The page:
20. Langerhans' Cell Histiocytosis (Histiocytosis X) of the Temporal Bone

    Institute of Scientific and Technical Information of China (English)

    2007-01-01

    Objectives Langerhans' Cell histiocytosis (LCH) is a rare disease, which remains poorly understood and whose cellular origin remains unknown. To increase understanding of temporal bone LCH, it is necessary to study recent advances in the diagnosis and treatment of this disease. Methods The long term(5 to 30 years) results of 21 temporal bone LCH cases treated between 1973 and 2003 were reviewed. Surgery, radiotherapy,pharmacologic therapy or a combination of these treatments were employed in these cases. Results Eighteen patients were cured (18/21, 85%). Six patients developed residual diabetes insipidus (DI) and dwarfism (28%).Three patients died (14%). Conclusions The Alessi classification system for LCH based on the extent of disease accurately predicts prognosis and is a useful guide in selecting treatment methodologies. X-ray, computed tomography and magnetic resonance imaging have proved useful in defining the extent of osseous and soft tissue diseases. Diagnosis of LCH is based on clinical presentations, radiographic findings and histopathological results.Surgery and radiotherapy are the main treatment modalities. Pharmacologic therapy should be used in patients with aggressive, disseminate, and refractory lesions. LCH has a predilection for children and prognosis depends on age and extent of vital organ involvement.

  1. Perfusion Method for Intra-bone Marrow Collection and Stem Cell Transplantation: A Critical Review.

    Science.gov (United States)

    Korrapati, Narasimhulu; Nanganuru, Harikrishna Yadav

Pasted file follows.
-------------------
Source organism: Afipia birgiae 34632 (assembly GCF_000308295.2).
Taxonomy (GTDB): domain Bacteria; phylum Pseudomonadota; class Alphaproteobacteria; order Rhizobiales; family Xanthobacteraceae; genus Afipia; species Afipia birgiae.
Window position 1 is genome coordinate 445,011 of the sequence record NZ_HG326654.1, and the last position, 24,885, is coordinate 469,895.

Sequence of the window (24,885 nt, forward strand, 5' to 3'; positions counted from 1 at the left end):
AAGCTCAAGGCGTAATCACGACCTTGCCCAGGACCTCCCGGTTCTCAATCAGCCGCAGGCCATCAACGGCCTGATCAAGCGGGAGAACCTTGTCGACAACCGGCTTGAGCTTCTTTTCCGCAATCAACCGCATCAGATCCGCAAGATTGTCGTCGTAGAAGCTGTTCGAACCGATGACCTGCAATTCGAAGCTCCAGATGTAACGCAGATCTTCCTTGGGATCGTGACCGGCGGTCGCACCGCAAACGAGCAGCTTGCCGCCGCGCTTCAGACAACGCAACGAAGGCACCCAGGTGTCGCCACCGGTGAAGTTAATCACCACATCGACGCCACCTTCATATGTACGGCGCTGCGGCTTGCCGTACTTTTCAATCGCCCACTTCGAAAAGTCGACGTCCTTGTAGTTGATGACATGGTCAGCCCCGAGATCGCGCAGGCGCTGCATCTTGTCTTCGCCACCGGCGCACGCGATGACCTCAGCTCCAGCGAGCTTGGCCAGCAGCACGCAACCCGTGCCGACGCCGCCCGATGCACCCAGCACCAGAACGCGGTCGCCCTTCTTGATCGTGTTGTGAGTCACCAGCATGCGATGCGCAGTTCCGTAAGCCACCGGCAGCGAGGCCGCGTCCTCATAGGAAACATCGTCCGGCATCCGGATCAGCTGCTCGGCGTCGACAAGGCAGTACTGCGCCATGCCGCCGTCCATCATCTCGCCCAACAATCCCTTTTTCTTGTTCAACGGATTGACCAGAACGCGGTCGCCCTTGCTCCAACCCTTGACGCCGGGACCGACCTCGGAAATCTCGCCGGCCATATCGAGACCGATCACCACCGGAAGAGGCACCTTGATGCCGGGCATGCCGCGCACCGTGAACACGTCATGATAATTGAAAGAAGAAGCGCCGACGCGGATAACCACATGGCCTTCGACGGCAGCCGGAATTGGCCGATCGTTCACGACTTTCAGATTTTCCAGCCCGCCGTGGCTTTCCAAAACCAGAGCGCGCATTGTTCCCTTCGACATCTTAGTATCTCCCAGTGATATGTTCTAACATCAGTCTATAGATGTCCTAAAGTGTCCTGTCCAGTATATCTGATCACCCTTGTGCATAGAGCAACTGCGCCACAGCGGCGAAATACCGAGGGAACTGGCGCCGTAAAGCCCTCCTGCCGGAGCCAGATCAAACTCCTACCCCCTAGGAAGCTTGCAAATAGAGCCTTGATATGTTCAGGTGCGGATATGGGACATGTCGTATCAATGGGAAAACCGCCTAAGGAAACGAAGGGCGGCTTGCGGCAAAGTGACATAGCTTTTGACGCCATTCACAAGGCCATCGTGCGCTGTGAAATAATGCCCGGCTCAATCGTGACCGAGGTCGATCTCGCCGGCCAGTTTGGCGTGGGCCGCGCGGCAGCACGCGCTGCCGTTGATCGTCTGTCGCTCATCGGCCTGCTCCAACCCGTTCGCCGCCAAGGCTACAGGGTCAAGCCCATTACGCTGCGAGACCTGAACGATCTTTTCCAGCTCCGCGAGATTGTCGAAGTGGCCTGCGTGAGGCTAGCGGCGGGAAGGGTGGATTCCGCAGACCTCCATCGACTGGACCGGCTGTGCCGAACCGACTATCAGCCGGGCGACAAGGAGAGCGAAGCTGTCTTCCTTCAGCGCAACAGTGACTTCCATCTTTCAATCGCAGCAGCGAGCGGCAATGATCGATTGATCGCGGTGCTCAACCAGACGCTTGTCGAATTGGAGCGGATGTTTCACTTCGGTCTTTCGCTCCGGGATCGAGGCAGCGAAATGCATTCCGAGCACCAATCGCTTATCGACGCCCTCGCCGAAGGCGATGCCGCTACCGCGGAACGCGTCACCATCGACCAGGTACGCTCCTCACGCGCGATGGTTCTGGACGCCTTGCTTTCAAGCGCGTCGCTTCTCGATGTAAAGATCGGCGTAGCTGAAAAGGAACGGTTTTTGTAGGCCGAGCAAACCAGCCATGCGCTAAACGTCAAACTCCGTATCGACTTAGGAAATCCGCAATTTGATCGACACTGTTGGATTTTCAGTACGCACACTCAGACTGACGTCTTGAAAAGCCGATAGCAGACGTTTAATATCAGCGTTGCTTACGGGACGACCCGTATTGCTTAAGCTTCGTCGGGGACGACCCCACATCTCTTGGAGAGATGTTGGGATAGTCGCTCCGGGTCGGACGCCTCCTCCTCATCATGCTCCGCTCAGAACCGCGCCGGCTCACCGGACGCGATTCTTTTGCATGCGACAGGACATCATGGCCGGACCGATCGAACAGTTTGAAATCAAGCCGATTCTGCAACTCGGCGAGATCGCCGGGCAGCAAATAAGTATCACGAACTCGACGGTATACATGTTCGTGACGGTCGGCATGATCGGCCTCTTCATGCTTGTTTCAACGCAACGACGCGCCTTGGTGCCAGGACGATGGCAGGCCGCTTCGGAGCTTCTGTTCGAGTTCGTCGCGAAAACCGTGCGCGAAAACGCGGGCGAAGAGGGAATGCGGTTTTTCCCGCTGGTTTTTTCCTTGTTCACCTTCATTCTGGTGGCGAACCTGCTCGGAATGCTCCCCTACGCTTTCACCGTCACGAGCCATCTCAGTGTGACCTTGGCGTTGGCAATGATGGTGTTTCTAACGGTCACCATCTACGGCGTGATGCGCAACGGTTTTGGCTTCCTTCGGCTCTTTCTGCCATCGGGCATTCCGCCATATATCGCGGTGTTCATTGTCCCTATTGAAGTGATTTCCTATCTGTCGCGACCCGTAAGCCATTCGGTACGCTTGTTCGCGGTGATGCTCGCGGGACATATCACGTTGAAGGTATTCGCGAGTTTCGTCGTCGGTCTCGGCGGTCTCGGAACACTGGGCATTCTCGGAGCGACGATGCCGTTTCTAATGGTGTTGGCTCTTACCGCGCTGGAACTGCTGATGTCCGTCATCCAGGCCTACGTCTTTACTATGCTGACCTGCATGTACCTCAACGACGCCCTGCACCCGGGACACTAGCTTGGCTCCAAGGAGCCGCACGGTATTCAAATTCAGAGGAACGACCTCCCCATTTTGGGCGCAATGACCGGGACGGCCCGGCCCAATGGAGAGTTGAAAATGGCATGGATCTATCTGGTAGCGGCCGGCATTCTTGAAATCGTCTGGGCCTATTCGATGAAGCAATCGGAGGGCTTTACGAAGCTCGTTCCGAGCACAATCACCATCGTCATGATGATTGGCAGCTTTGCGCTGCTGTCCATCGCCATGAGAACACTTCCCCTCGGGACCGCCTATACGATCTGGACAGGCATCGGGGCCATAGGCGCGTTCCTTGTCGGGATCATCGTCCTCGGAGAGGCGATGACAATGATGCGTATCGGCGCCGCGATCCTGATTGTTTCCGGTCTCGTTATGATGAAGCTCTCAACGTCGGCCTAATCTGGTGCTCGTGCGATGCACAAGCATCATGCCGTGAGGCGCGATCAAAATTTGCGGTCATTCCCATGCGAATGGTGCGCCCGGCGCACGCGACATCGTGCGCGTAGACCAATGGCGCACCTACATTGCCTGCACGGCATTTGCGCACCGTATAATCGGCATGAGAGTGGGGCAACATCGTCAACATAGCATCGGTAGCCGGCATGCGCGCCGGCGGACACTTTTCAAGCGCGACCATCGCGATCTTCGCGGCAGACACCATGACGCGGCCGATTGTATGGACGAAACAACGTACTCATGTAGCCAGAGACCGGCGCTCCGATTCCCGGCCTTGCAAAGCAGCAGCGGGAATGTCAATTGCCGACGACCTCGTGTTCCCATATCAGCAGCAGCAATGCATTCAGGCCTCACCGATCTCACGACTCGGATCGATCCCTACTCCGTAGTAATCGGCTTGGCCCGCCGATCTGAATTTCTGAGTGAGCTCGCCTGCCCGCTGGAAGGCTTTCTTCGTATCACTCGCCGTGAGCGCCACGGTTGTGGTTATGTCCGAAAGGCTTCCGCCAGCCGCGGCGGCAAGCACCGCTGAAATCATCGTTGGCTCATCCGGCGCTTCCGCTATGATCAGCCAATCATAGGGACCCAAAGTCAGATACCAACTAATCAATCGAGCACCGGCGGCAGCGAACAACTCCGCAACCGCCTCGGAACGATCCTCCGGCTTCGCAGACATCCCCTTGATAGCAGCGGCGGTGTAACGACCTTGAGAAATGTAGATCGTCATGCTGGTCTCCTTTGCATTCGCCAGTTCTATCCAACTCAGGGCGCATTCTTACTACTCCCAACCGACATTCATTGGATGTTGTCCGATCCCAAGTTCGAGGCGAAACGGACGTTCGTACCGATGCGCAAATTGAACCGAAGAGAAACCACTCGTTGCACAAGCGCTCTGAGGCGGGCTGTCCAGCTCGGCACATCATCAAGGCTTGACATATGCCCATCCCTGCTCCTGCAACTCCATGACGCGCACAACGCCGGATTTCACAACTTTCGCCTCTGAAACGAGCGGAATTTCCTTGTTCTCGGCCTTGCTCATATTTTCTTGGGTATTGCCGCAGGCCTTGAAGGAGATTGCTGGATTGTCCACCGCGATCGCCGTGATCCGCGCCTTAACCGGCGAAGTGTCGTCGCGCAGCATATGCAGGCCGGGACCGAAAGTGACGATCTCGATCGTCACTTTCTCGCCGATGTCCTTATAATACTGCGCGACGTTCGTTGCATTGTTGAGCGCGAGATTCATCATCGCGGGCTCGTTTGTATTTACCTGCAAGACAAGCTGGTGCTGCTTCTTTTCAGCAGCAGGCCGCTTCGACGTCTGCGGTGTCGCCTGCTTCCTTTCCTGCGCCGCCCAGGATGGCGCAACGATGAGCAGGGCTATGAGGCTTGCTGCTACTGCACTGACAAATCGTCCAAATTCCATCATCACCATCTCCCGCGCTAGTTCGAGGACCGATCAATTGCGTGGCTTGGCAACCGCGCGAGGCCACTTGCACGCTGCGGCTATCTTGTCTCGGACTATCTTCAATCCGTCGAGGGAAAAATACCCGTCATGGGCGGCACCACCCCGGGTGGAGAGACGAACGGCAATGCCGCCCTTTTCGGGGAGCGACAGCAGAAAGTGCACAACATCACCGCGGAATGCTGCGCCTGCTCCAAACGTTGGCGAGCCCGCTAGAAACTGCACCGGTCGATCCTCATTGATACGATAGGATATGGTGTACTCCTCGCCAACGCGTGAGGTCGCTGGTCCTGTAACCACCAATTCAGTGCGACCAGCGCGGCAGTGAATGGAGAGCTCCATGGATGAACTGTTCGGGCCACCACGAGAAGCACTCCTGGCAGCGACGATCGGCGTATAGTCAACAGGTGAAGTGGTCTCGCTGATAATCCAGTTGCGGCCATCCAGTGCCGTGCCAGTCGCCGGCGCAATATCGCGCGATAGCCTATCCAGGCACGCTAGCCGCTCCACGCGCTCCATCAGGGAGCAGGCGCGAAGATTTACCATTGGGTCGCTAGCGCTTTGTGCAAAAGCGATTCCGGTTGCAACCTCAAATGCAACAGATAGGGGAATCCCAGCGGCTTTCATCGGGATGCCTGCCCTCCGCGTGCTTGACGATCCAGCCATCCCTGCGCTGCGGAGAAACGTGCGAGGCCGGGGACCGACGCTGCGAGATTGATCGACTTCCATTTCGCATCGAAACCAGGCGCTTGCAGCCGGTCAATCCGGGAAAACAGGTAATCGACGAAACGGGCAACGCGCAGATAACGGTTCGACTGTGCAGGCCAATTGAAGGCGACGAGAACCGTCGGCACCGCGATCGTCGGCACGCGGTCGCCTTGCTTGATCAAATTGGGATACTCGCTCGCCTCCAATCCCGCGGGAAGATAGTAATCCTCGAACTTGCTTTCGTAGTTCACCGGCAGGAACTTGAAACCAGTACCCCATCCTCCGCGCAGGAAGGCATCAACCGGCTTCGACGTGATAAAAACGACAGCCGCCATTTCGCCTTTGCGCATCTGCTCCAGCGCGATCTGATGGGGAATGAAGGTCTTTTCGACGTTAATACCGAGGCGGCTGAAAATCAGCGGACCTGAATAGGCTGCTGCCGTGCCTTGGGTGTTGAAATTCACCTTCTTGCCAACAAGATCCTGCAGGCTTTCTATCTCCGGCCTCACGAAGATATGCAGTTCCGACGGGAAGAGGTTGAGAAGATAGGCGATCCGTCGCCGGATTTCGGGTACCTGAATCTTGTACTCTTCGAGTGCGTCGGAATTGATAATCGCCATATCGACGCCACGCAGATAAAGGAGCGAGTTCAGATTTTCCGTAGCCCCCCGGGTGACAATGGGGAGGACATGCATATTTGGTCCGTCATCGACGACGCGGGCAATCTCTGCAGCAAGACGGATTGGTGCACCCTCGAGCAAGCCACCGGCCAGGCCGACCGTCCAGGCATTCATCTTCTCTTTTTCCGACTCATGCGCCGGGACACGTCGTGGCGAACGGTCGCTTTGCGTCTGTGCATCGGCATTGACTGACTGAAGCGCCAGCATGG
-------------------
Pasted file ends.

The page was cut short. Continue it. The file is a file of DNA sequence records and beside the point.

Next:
2014-03-19

    A bone marrow transplant is a procedure to replace damaged or destroyed bone marrow with healthy bone marrow stem cells. Bone marrow is the soft, fatty tissue inside our bones. Bone marrow transplantation (BMT) is a powerful strategy for the treatment of leukemia, aplastic anemia, congenital immunodeficiency and autoimmune diseases. In humans, bone marrow cells (BMCs) have usually been collected by multiple bone marrow aspirations from the iliac crest. We have established a new "perfusion" method for collecting BMCs with minimal contamination with the peripheral blood using the long bones of cynomolgus monkeys. This method has proven to be a simple and safe method for harvesting BMCs and reduces the risk of acute graft versus host disease in allogeneic BMT. Intra-bone marrow-BMT (IBM-BMT) provides distinct advantages because it recruits donor-derived hematopoietic stem cells and mesenchymal stem cells. IBM-BMT has been shown to currently be the best strategy for allogeneic BMT. Here we review the perfusion method (for harvesting BMCs) and IBM-BMT (for their transplantation) and show that this combination will become a powerful new clinical strategy for allogeneic BMT.

  2. Gene transfection in primary stem-like cells of giant cell tumor of bone.

    Science.gov (United States)

    Singh, Shalini; Mak, Isabella; Power, Patricia; Cunningham, Melissa; Cunnigham, Melissa; Turcotte, Robert; Ghert, Michelle